Processes and Threads (Windows Embedded CE 6.0)


All applications that are based on Windows Embedded CE consist of a process and one or more threads.

  • A process is a single instance of a running application.
  • A thread is an independent portion of a process.

Processes enable users to open and work in several applications at the same time. For example, a user can edit a file in a text editor while another application is recalculating a spreadsheet.

As a preemptive multitasking OS, Windows Embedded CE supports multiple processes running simultaneously on the system.

There is no limit to the number of processes that can run on a Windows Embedded CE-based device. The only limit is the amount of available system resources.

A thread is the basic unit to which the OS allocates processor time. Threads have the following characteristics:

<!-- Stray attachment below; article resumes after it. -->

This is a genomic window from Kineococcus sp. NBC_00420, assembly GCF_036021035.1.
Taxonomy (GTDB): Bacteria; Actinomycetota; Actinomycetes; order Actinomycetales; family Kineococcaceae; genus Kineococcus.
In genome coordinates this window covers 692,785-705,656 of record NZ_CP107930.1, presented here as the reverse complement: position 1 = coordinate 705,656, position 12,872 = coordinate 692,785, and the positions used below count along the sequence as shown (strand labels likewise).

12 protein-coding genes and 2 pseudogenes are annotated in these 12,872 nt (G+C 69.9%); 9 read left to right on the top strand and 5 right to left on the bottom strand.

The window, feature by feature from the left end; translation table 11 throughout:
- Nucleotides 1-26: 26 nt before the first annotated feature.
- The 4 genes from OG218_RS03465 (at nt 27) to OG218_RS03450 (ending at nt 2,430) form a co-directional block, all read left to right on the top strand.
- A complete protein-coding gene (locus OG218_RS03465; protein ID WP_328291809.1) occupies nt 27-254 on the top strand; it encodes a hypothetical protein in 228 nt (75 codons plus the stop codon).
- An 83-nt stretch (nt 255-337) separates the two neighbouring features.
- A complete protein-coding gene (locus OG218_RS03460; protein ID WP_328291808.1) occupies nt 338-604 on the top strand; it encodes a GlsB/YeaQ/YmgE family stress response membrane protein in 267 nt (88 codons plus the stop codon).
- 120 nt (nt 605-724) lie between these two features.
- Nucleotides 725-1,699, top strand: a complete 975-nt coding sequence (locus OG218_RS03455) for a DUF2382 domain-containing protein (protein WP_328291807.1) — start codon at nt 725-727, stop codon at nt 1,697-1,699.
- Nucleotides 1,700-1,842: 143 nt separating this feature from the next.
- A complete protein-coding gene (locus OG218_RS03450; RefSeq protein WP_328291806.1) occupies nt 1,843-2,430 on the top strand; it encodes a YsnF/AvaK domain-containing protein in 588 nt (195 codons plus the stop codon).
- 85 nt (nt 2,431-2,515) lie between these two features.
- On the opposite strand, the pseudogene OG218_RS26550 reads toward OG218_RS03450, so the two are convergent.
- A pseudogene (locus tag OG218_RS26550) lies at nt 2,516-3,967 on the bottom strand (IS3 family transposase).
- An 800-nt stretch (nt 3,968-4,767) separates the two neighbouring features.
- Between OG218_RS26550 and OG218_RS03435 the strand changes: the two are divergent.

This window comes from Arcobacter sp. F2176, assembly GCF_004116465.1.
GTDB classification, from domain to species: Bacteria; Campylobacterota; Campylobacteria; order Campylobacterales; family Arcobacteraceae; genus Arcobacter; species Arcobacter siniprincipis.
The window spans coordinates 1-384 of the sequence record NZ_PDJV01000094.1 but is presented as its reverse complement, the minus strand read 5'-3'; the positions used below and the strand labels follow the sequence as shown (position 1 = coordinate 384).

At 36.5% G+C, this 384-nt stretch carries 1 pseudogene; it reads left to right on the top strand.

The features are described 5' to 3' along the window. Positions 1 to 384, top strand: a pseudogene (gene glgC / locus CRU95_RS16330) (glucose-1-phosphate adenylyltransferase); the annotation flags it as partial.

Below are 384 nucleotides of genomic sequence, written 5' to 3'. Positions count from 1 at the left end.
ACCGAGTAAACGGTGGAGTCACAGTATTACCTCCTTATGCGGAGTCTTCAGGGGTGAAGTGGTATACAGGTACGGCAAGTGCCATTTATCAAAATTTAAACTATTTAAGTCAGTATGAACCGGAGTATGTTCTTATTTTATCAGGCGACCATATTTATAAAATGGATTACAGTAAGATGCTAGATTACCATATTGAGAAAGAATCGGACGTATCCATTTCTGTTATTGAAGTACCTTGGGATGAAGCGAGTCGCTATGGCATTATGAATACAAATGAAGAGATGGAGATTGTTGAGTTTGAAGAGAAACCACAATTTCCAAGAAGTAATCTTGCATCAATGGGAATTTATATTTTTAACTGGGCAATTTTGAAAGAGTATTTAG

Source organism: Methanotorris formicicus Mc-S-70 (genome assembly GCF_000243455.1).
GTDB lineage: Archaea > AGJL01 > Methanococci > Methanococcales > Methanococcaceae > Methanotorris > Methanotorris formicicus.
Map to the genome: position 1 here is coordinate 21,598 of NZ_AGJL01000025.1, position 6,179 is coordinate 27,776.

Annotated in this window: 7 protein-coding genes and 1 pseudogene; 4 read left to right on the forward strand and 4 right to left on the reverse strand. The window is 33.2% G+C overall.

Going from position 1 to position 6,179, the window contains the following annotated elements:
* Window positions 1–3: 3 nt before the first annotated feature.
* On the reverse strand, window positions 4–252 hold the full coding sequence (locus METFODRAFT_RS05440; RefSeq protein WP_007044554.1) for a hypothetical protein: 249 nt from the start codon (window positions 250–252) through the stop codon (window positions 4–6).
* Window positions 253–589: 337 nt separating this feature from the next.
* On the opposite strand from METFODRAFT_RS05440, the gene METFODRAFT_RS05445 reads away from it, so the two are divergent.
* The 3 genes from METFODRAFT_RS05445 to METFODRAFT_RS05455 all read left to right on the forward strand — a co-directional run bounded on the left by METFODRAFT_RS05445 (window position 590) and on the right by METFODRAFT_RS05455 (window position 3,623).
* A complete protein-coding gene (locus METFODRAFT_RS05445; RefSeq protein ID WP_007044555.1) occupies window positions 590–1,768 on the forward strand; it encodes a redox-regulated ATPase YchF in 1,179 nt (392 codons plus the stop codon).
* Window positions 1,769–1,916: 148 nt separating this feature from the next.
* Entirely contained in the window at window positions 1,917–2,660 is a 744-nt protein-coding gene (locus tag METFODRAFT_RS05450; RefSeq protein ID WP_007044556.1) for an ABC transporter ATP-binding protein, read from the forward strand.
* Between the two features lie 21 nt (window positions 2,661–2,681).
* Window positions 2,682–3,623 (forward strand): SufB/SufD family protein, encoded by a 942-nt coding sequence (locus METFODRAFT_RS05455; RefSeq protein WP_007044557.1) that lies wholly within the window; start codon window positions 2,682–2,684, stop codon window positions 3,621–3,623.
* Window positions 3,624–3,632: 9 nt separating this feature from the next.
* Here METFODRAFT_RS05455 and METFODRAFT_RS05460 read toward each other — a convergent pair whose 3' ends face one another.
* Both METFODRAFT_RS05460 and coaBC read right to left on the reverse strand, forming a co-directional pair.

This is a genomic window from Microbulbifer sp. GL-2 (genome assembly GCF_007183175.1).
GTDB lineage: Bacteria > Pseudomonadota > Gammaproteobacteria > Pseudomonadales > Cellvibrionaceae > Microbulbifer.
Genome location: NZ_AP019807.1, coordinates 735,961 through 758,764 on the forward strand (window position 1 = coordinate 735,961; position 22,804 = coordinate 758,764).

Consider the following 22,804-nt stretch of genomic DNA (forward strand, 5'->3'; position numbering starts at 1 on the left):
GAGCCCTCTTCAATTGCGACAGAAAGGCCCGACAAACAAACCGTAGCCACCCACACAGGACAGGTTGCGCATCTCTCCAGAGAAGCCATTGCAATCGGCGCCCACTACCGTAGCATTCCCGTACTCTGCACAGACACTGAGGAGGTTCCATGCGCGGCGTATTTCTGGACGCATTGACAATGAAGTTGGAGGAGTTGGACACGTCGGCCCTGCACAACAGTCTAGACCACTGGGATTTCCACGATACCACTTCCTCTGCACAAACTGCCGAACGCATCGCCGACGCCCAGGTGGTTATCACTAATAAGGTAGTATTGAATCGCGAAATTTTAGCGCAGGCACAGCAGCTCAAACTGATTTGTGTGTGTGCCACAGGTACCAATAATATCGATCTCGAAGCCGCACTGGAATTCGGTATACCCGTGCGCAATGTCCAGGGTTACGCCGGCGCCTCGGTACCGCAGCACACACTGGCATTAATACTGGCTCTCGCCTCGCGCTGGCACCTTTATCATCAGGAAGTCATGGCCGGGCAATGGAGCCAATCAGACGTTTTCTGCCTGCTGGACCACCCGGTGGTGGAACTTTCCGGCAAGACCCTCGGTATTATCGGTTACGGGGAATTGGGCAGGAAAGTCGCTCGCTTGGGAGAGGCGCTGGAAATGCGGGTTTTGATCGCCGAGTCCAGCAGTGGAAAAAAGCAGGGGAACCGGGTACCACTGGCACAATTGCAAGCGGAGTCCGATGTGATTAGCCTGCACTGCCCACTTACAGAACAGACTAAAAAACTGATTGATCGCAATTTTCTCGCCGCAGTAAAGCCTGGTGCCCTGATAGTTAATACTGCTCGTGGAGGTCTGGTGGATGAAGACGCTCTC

• They enable an application to perform more than one task at a time, even though applications cannot run more than one thread at a time.
  • They can run any part of the process code, including parts that are being run by another thread.
  • Although one thread is designated as the primary thread for the process, a process can also create an unspecified number of additional threads.
  • Available system resources limit the number of threads.
  • Windows Embedded CE provides 256 priority levels that you can set for a thread. To assign priority levels, Windows Embedded CE uses the following functions:
  • If an OEM enforces a trusted environment, Windows Embedded CE can protect the top 248 priority levels from applications.

Because Windows Embedded CE supports preemptive multitasking, it creates the effect of a process simultaneously running multiple threads. When a process has more than one thread running, the OS rapidly switches from one thread to another so that the threads appear to run simultaneously.

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